ContractsProf Blog

Editor: Jeremy Telman
Oklahoma City University
School of Law

Thursday, May 7, 2020

Robert Jones on Academic Reputation (per US News)

JonesAs you may have noticed, this blog is mostly but not entirely about contracts law.  Sometimes we wander slightly off topic and address legal education and the practice of law more generally.  This post is along those lines.

This past year, I taught three courses at the Northern Illinois University College of Law as an adjunct.  It was a great experience overall, but perhaps the best part of it was sharing an office with Wendy Vaughn, with the added bonus of an across-the-hall neighbor, Robert Jones (pictured, left).  The three of us attended NYU Law together, and it was great to be reunited at NIU.  Back when we were students, Robert and I taught constitutional law to high school students as part of a street-law program.  I hadn't had the course yet, so Robert was really my first con law professor.  I taught Con Law II at NIU, and Robert and I got to mix it up just like in the old days, except that we've both learned a thing or two in the interim.

When he's not teaching or helping students prepare for the bar (which is almost always),  Robert has been tracking U.S. News reputation reports for nearly ten years.  His most recent update is available on SSRN.  For those who want to dig deep, there are a lot of interesting nuggets in the update.  Here are some highlights:

  • Academic reputation scores generally are on the rise, but they remain lower than they were in 1998;
  • Schools with the best reputations find it hardest to maintain their scores; schools with the worst reputations are most likely to improve, but for most schools there is not much movement in either direction;
  • Many of the schools that have experienced a dramatic improvement in reputation scores since 1998 are private schools that recently went public and affiliated with larger, better-known state universities (Michigan State, Texas A & M, and most recently, U of I -Chicago)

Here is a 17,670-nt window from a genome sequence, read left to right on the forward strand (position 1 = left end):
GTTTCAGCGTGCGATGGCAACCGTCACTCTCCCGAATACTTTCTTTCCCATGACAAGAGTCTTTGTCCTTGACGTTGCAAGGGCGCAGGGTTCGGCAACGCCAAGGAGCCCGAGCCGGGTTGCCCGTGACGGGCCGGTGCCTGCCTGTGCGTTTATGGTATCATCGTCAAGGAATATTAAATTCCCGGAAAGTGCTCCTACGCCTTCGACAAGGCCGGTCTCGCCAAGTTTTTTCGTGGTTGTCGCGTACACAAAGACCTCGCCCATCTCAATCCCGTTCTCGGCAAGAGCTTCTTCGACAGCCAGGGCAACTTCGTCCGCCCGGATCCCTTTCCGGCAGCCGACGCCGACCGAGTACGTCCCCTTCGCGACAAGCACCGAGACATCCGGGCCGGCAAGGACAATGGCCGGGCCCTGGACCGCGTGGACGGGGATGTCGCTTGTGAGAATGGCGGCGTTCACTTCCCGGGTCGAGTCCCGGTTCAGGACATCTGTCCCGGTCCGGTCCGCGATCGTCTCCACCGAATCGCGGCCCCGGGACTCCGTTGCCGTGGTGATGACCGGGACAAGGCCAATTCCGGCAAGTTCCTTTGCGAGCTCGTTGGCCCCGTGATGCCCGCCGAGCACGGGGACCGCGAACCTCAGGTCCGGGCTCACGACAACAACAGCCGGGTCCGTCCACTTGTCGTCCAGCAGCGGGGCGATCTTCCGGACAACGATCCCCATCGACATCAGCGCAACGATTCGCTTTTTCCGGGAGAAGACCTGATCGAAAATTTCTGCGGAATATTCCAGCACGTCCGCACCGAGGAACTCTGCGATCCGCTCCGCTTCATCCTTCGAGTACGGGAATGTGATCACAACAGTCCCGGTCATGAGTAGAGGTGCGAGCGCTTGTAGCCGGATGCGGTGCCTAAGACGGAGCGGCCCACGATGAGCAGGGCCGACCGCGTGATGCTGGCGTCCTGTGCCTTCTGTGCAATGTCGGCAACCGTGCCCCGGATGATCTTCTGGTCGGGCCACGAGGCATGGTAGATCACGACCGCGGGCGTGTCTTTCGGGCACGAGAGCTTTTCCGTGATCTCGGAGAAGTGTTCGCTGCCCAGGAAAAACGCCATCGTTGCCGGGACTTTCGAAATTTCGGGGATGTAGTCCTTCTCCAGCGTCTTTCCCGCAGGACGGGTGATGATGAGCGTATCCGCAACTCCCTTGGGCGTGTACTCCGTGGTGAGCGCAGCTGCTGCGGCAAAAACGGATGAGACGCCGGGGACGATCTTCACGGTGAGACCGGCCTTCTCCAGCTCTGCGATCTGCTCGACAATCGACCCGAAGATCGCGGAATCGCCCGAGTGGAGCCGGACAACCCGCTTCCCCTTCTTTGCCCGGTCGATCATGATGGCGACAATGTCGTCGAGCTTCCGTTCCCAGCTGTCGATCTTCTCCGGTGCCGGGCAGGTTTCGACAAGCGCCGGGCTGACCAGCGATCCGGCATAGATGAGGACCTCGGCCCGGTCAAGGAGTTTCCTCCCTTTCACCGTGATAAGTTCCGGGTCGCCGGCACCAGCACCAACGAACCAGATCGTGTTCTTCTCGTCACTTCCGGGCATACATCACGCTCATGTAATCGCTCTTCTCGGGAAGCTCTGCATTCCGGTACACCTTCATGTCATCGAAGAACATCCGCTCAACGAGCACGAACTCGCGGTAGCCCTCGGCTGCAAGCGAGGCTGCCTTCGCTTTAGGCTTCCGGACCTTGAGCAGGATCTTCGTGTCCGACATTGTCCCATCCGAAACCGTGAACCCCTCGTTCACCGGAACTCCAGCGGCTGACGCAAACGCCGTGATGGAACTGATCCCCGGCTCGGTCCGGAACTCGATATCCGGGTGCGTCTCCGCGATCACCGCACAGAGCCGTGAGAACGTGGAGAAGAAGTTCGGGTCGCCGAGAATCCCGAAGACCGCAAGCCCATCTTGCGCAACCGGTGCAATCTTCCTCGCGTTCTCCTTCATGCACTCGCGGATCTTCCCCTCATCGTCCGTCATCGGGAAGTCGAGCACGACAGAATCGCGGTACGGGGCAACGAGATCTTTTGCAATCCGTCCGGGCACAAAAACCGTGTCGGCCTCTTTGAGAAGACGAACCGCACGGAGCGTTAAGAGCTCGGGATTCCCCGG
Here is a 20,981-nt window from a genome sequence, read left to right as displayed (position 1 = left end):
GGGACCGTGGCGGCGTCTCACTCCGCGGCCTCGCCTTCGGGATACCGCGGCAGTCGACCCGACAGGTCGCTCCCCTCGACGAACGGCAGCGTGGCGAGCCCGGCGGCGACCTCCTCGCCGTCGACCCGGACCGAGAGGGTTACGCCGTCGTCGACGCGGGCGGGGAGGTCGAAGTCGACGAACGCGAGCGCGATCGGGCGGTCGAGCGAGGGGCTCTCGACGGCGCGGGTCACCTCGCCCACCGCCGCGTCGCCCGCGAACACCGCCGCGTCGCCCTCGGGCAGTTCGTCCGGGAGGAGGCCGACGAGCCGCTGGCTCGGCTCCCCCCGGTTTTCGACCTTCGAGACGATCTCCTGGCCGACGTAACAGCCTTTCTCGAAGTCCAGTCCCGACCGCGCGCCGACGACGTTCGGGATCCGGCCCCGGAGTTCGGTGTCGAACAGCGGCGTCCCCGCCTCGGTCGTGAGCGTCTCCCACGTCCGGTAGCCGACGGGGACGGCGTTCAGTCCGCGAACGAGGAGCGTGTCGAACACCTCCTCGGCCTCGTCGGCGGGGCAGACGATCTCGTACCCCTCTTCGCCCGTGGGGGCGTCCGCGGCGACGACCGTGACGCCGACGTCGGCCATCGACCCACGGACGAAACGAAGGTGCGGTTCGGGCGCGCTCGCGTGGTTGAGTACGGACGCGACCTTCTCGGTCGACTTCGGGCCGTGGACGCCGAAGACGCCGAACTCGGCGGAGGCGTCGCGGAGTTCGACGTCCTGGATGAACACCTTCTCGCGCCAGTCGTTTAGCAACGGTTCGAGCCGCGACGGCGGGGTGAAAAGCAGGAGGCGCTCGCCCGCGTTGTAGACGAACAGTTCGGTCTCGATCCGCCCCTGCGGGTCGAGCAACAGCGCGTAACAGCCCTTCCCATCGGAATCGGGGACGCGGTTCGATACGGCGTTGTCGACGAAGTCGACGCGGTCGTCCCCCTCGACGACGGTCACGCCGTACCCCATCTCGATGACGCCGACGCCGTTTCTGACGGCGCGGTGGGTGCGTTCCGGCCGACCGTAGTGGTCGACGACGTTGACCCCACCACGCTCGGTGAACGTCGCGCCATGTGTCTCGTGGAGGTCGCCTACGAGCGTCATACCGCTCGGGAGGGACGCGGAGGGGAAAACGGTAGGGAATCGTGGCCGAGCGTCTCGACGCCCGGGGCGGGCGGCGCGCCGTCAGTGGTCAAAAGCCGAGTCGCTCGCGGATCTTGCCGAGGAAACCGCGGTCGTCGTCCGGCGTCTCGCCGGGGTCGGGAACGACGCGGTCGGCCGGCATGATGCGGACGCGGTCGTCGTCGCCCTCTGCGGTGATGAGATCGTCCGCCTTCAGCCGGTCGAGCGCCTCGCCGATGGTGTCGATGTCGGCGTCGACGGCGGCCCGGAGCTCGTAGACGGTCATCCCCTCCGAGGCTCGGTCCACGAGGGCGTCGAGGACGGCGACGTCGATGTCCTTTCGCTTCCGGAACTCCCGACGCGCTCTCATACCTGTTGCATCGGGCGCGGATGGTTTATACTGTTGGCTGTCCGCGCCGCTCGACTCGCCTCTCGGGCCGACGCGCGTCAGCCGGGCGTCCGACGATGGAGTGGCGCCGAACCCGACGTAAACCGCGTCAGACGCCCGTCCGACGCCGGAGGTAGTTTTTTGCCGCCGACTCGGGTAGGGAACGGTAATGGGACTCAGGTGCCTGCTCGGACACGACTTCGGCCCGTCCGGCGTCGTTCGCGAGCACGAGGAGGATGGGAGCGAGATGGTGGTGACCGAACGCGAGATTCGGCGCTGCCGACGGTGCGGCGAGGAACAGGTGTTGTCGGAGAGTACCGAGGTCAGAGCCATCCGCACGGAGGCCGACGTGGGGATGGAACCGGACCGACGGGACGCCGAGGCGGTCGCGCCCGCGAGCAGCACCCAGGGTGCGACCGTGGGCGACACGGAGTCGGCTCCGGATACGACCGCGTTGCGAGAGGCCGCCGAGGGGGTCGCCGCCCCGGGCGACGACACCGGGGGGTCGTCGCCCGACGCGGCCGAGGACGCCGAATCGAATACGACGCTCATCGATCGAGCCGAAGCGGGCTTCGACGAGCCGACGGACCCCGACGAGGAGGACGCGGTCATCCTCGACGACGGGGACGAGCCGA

• Overall, just under 12% of all law schools have improved their reputations by 0.3 or more.

The article does not address issues beyond what the statistics on reputation reveal, but I suspect that Robert has his opinions.  For example, what explains the rise in reputation scores in the few schools that have enjoyed such a boost?  For the schools that were acquired/merged with state schools, the answer is obvious.  Are the schools any better as a result of these moves?  Did their bar passage or employment rates improve?  Did their faculty members start publishing more or better scholarship (to the extent that such things are measurable)?  And how do we explain the reputational rise of the other success stories: Alabama, Georgia State, Howard, CUNY, Pepperdine?  Did these institutions change?  Did their marketing improve?  What of schools that really have improved in some measurable way.  Does reputation change when a school gets a $50 million gift and launches new programs?  How about if student outcomes improve?

Finally, perhaps this is too obvious for Robert to mention, but my hunch is that the reputation of law schools dipped as a result of a causal chain.  In the aftermath of the great recession, in part because jobs dried up.  As a result, there were legitimate reasons to think that legal education was not worth the sticker price.  At the same time, there was a flurry of journalism and some law suits alleging that law schools were engaged in predatory tactics -- admitting unqualified students to keep admissions numbers up.  The legal academics who fill out US News surveys ought to know that those issues do not relate to the qualities that academic reputation scores seek to measure.  If anything, the reputations of the top-tier schools ought to have been untouched, since they were relatively insulated from the downward pressure on admissions standards.  And yet, Robert's data suggests that the top schools struggled the most to retain or improve their reputations.  I can only conjecture that everyone's thought about the quality of legal education was diminished across the board during the downturn in legal education.  Legal academics came to harbor doubts about the value of their educational mission, not to the extent that the critics of "failing law schools" did, but just enough to depress reputation scores over all.

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